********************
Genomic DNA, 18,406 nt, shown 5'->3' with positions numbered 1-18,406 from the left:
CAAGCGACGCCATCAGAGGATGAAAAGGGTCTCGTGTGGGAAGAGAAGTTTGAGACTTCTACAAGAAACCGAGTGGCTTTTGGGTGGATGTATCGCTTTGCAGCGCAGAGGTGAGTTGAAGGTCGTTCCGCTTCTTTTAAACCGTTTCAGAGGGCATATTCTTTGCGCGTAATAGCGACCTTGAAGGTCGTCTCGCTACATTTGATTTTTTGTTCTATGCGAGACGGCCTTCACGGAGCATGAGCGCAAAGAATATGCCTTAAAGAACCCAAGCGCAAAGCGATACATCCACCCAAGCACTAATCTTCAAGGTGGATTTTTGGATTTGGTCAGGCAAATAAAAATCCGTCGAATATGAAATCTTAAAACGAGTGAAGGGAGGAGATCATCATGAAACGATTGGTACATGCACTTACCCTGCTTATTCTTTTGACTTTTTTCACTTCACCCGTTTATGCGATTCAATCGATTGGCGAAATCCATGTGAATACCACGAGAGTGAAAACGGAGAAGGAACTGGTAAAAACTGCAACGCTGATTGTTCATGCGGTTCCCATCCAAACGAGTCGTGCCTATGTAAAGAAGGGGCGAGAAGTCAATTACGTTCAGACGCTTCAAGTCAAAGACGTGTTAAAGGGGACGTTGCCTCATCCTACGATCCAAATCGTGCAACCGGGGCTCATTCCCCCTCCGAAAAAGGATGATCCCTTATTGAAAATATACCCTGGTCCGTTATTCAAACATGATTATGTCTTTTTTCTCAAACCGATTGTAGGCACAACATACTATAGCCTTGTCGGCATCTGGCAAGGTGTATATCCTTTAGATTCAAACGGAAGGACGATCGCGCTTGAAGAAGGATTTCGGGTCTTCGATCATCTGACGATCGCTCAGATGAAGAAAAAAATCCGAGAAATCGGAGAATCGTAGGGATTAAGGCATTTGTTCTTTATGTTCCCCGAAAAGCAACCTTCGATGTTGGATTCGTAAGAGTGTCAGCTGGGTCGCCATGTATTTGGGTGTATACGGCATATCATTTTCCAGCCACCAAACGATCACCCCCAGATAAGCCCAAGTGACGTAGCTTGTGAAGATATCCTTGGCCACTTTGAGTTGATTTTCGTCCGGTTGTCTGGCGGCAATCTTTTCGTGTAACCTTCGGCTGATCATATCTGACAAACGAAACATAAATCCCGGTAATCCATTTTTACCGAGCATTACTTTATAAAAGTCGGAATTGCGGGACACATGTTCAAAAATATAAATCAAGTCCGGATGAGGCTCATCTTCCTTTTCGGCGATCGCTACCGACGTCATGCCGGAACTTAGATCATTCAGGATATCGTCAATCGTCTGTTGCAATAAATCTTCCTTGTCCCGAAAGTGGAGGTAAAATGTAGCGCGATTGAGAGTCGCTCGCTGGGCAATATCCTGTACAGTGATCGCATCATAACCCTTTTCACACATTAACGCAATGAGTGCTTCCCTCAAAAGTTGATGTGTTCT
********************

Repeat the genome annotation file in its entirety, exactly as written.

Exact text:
Genomic DNA, 18,406 nt, shown 5'->3' with positions numbered 1-18,406 from the left:
CAAGCGACGCCATCAGAGGATGAAAAGGGTCTCGTGTGGGAAGAGAAGTTTGAGACTTCTACAAGAAACCGAGTGGCTTTTGGGTGGATGTATCGCTTTGCAGCGCAGAGGTGAGTTGAAGGTCGTTCCGCTTCTTTTAAACCGTTTCAGAGGGCATATTCTTTGCGCGTAATAGCGACCTTGAAGGTCGTCTCGCTACATTTGATTTTTTGTTCTATGCGAGACGGCCTTCACGGAGCATGAGCGCAAAGAATATGCCTTAAAGAACCCAAGCGCAAAGCGATACATCCACCCAAGCACTAATCTTCAAGGTGGATTTTTGGATTTGGTCAGGCAAATAAAAATCCGTCGAATATGAAATCTTAAAACGAGTGAAGGGAGGAGATCATCATGAAACGATTGGTACATGCACTTACCCTGCTTATTCTTTTGACTTTTTTCACTTCACCCGTTTATGCGATTCAATCGATTGGCGAAATCCATGTGAATACCACGAGAGTGAAAACGGAGAAGGAACTGGTAAAAACTGCAACGCTGATTGTTCATGCGGTTCCCATCCAAACGAGTCGTGCCTATGTAAAGAAGGGGCGAGAAGTCAATTACGTTCAGACGCTTCAAGTCAAAGACGTGTTAAAGGGGACGTTGCCTCATCCTACGATCCAAATCGTGCAACCGGGGCTCATTCCCCCTCCGAAAAAGGATGATCCCTTATTGAAAATATACCCTGGTCCGTTATTCAAACATGATTATGTCTTTTTTCTCAAACCGATTGTAGGCACAACATACTATAGCCTTGTCGGCATCTGGCAAGGTGTATATCCTTTAGATTCAAACGGAAGGACGATCGCGCTTGAAGAAGGATTTCGGGTCTTCGATCATCTGACGATCGCTCAGATGAAGAAAAAAATCCGAGAAATCGGAGAATCGTAGGGATTAAGGCATTTGTTCTTTATGTTCCCCGAAAAGCAACCTTCGATGTTGGATTCGTAAGAGTGTCAGCTGGGTCGCCATGTATTTGGGTGTATACGGCATATCATTTTCCAGCCACCAAACGATCACCCCCAGATAAGCCCAAGTGACGTAGCTTGTGAAGATATCCTTGGCCACTTTGAGTTGATTTTCGTCCGGTTGTCTGGCGGCAATCTTTTCGTGTAACCTTCGGCTGATCATATCTGACAAACGAAACATAAATCCCGGTAATCCATTTTTACCGAGCATTACTTTATAAAAGTCGGAATTGCGGGACACATGTTCAAAAATATAAATCAAGTCCGGATGAGGCTCATCTTCCTTTTCGGCGATCGCTACCGACGTCATGCCGGAACTTAGATCATTCAGGATATCGTCAATCGTCTGTTGCAATAAATCTTCCTTGTCCCGAAAGTGGAGGTAAAATGTAGCGCGATTGAGAGTCGCTCGCTGGGCAATATCCTGTACAGTGATCGCATCATAACCCTTTTCACACATTAACGCAATGAGTGCTTCCCTCAAAAGTTGATGTGTTCT